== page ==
China and Africa’s Natural Resources: The Challenges and Implications for Development and Governance

Image: Flickr, Fuzzy Gerdes

This paper proposes to analyse China’s growing engagement in Africa’s mineral sector and assess its impact on local governance.

China’s energy concerns have been playing an increasingly crucial role in its foreign policymaking in the new century. Although other energy sources (such as coal, natural gas, nuclear energy, hydropower and alternative fuels) are inherent to this debate, oil is the top Chinese concern, since it represents China’s largest external reliance. In little over a decade, China went from leading Asian oil exporter to second largest world consumer (2003) and third largest global importer (2004).

China’s present economic foray into Africa’s natural resources thus emerges in this framework. Despite oil being by far its major import from that continent (at 26% of its total oil imports), imports of other minerals such as cobalt, manganese, copper and iron ore have risen sharply in recent years. To gain access to these minerals, China has loaned billions of dollars to African countries for infrastructure development in exchange for resources (i.e. the so-called ‘Angola mode’) with no conditionalities attached. China’s success in achieving a significant position in the continent’s natural resources market in a short period has raised concerns among Africa’s traditional development partners, who fear that China’s approach undermines their longstanding efforts to improve governance in the continent.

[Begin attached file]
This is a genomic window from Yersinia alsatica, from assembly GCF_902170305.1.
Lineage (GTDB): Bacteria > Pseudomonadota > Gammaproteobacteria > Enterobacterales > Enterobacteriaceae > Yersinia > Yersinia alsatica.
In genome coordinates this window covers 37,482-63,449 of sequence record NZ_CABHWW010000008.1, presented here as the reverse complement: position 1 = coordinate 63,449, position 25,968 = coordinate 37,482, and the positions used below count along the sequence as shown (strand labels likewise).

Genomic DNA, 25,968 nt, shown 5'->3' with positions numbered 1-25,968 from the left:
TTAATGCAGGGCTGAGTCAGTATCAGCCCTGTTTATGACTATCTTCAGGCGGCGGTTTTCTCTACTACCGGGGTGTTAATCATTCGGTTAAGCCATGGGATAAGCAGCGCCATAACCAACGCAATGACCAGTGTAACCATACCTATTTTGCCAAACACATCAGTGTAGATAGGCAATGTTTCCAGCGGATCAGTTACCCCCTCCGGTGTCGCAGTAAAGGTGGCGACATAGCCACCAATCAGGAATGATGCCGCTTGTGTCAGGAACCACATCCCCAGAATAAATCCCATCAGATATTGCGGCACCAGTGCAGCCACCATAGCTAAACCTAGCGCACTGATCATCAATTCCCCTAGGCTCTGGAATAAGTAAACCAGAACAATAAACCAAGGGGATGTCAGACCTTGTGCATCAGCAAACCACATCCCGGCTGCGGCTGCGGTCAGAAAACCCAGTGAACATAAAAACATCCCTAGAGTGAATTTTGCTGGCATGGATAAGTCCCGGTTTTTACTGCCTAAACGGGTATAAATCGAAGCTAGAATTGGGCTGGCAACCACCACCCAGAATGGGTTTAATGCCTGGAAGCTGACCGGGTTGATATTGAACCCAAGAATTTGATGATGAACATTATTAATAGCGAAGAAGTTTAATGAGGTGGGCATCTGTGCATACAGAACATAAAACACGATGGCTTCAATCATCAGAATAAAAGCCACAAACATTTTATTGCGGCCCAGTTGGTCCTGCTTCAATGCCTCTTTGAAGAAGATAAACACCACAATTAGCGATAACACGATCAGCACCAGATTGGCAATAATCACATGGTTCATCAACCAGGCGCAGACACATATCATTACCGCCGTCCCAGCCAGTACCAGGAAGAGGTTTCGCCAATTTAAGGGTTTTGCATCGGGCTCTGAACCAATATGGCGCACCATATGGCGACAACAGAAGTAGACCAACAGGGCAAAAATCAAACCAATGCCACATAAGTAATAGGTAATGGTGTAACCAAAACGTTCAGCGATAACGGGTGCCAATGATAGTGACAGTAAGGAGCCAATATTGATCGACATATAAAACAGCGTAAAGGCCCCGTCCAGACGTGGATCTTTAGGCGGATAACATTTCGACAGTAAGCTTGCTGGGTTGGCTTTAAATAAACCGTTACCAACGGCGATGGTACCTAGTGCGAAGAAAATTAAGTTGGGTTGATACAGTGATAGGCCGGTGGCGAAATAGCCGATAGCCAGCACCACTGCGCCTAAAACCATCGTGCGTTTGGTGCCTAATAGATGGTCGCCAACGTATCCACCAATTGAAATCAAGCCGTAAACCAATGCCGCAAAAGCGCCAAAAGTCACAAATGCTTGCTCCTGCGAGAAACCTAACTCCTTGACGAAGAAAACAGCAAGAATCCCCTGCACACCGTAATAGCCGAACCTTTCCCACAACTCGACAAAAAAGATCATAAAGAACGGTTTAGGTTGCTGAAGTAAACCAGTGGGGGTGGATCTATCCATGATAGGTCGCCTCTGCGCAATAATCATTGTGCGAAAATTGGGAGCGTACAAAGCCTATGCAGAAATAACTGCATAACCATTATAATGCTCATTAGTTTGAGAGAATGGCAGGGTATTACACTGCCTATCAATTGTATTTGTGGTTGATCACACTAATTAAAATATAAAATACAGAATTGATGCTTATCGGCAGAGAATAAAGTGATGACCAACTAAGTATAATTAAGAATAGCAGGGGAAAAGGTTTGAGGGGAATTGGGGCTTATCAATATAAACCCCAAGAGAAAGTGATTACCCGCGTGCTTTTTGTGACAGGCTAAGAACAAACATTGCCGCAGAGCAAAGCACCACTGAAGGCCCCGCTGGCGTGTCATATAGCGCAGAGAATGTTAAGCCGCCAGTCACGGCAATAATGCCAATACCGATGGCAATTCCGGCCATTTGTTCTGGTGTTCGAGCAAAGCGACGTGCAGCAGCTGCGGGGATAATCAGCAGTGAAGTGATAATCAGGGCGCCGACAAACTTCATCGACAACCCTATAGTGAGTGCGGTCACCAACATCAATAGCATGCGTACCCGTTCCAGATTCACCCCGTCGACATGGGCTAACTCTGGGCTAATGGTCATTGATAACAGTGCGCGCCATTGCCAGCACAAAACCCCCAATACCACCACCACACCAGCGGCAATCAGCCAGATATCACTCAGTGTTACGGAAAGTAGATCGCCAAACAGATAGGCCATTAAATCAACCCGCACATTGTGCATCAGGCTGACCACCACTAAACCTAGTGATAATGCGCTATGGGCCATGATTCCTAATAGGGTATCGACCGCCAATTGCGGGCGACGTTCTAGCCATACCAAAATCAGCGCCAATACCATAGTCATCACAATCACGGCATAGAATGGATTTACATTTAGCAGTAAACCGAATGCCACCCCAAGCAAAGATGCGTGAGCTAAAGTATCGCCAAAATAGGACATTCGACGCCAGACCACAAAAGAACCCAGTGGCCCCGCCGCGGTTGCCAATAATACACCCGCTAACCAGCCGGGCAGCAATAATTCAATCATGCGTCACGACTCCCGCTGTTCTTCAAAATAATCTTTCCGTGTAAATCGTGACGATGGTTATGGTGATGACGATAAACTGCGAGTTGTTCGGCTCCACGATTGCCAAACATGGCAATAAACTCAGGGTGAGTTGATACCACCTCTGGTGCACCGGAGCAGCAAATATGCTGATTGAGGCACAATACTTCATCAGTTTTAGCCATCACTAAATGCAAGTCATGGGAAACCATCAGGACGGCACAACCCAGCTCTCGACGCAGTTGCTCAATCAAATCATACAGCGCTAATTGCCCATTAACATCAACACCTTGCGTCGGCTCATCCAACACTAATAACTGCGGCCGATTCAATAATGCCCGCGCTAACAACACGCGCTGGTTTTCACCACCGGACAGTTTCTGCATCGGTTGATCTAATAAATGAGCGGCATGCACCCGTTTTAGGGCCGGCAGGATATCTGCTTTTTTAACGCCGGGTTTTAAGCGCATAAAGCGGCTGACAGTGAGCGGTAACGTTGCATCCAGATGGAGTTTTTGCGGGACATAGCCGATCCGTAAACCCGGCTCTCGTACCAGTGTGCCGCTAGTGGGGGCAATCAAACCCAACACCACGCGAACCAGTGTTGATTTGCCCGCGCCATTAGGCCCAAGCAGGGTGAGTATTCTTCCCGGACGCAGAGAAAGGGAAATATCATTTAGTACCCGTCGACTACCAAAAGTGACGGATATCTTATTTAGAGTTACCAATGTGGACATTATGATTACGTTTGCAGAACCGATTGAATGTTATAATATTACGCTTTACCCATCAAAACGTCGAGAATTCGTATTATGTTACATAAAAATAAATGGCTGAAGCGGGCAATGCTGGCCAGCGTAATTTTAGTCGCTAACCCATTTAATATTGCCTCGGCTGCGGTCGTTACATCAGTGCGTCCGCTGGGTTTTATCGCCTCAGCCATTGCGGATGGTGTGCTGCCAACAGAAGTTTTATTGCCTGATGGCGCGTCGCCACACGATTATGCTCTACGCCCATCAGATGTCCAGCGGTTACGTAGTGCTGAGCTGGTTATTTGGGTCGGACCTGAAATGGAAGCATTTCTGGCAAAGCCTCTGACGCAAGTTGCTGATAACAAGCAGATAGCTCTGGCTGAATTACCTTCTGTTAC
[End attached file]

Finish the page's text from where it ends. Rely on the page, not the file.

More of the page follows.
SAIIA sincerely thanks those who acted as peer reviewers for this paper.